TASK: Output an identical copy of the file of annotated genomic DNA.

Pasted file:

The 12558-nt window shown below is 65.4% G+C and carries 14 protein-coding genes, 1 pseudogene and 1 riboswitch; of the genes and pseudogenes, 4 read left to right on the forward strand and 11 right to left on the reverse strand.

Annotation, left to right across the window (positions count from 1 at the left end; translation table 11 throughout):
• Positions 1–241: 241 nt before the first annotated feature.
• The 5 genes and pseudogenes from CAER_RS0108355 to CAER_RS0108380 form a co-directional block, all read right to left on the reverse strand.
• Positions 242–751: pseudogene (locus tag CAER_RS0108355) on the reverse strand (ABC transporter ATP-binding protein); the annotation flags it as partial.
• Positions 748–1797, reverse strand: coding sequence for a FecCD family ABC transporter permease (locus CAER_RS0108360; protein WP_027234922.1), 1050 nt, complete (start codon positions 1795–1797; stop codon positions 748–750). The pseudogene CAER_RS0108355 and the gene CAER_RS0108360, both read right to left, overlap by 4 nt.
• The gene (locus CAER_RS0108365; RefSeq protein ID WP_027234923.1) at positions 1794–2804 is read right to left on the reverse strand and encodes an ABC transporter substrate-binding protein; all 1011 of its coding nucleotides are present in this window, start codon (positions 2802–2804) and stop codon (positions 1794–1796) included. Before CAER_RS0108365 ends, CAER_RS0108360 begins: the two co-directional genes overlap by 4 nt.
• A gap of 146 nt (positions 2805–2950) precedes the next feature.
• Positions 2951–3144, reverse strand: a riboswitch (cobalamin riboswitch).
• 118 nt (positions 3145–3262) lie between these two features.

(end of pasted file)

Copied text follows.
The 12558-nt window shown below is 65.4% G+C and carries 14 protein-coding genes, 1 pseudogene and 1 riboswitch; of the genes and pseudogenes, 4 read left to right on the forward strand and 11 right to left on the reverse strand.

Annotation, left to right across the window (positions count from 1 at the left end; translation table 11 throughout):
• Positions 1–241: 241 nt before the first annotated feature.
• The 5 genes and pseudogenes from CAER_RS0108355 to CAER_RS0108380 form a co-directional block, all read right to left on the reverse strand.
• Positions 242–751: pseudogene (locus tag CAER_RS0108355) on the reverse strand (ABC transporter ATP-binding protein); the annotation flags it as partial.
• Positions 748–1797, reverse strand: coding sequence for a FecCD family ABC transporter permease (locus CAER_RS0108360; protein WP_027234922.1), 1050 nt, complete (start codon positions 1795–1797; stop codon positions 748–750). The pseudogene CAER_RS0108355 and the gene CAER_RS0108360, both read right to left, overlap by 4 nt.
• The gene (locus CAER_RS0108365; RefSeq protein ID WP_027234923.1) at positions 1794–2804 is read right to left on the reverse strand and encodes an ABC transporter substrate-binding protein; all 1011 of its coding nucleotides are present in this window, start codon (positions 2802–2804) and stop codon (positions 1794–1796) included. Before CAER_RS0108365 ends, CAER_RS0108360 begins: the two co-directional genes overlap by 4 nt.
• A gap of 146 nt (positions 2805–2950) precedes the next feature.
• Positions 2951–3144, reverse strand: a riboswitch (cobalamin riboswitch).
• 118 nt (positions 3145–3262) lie between these two features.